A man who crashed a helicopter while frost-fighting at a vineyard northwest of Tarras was "extraordinarily lucky" to survive, a colleague and an aviation authority spokesman say.
The crash happened about 4.30am yesterday at Swallows Crossing Vineyard. The pilot managed to get out of the wrecked Guimbal Cabri helicopter and walked away with moderate injuries, although he was later admitted to Dunstan Hospital in Clyde.
His injuries are believed to include cracked ribs and bruising. The helicopter hit a vineyard pole after the pilot opened a door to get his bearings when the cabin windows became fogged up, the Civil Aviation Authority (CAA) said.
CAA communications manager Mike Richards said the man was "very lucky to be alive".
The authority was satisfied the crash was caused by pilot error, he said. It did not name the man, but police, in a earlier statement said the pilot was in his 60s.
Central Otago Winegrowers Association president James Dicey manages the vineyard and said it was the fifth frost-fighting mission this spring.
To frost-fight, helicopters hover low over vineyards to push warmer air from the inversion layer down on to the freezing ground and circulate the air.
"Having spoken to the pilot, I think he was extraordinarily lucky to walk away from the crash.
"It was 4.30am, no moonlight so it was pitch dark, and if you lose your horizon, you can get disoriented.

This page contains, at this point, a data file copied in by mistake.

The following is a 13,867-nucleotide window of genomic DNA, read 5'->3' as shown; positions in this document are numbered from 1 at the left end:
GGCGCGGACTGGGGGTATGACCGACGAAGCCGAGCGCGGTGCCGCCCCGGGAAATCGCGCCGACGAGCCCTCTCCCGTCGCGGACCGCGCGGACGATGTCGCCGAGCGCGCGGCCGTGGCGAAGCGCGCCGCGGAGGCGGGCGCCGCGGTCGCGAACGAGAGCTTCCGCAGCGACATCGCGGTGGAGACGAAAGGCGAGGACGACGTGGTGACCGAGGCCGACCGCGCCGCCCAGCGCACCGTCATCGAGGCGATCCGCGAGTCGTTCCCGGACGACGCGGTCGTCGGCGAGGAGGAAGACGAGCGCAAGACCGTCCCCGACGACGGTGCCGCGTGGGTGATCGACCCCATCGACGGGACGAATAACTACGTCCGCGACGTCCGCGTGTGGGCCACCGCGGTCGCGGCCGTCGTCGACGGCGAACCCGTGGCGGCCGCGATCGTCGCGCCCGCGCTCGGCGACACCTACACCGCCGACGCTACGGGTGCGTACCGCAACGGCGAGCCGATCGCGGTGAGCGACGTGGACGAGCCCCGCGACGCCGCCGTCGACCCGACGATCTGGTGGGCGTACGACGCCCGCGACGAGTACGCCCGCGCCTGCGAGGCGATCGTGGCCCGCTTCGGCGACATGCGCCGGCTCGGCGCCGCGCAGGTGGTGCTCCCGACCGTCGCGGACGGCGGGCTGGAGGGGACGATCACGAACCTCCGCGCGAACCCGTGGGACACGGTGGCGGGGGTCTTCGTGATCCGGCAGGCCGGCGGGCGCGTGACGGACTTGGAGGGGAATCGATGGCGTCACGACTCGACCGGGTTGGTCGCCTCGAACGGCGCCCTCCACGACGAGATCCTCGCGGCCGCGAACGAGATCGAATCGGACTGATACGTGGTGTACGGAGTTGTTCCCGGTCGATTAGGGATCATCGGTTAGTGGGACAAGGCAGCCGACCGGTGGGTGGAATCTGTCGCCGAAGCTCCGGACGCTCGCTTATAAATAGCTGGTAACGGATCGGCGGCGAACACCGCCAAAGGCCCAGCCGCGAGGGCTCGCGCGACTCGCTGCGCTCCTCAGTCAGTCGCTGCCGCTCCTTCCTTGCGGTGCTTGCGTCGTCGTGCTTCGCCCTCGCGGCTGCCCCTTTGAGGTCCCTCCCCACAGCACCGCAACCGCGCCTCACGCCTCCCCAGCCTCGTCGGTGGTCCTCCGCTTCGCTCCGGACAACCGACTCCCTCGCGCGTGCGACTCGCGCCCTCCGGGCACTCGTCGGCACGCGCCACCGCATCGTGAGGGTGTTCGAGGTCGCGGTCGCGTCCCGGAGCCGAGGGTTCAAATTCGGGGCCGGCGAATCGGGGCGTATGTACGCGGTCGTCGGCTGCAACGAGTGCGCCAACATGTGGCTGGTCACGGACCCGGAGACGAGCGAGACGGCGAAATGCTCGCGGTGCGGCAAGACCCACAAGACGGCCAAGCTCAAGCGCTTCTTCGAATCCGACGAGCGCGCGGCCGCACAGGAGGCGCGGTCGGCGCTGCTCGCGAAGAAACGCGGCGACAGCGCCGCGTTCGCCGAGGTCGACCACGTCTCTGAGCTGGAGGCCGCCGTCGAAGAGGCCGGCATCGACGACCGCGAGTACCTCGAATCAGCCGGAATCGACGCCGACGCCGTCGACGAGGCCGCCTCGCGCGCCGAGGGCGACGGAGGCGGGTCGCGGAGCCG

"I've been talking to him and obviously it was a fairly traumatic thing to go through, but he's doing OK, which is a relief because he's a bloody nice guy."
Mr Dicey said the pilot was familiar with the area and had flown there before.
"I haven't checked yet for damage to the crops but that and any mechanical damage are all irrelevant so long as the pilot's OK."
He would notify WorkSafe New Zealand about the crash and follow the appropriate process. Mr Richards said the accident did not need an on-site investigation.
The CAA had spoken to the pilot and reviewed information and photographs taken by police at the crash scene.
"The pilot has confirmed to us there was no mechanical failure.
"He was flying over some large pine trees en route to the vineyard. He lost sight of the ground and there was moisture on the cabin window which restricted visibility, requiring him to open the door to try and locate the ground. While doing this he hit a vineyard pole."
The pilot was the sole occupant of the aircraft.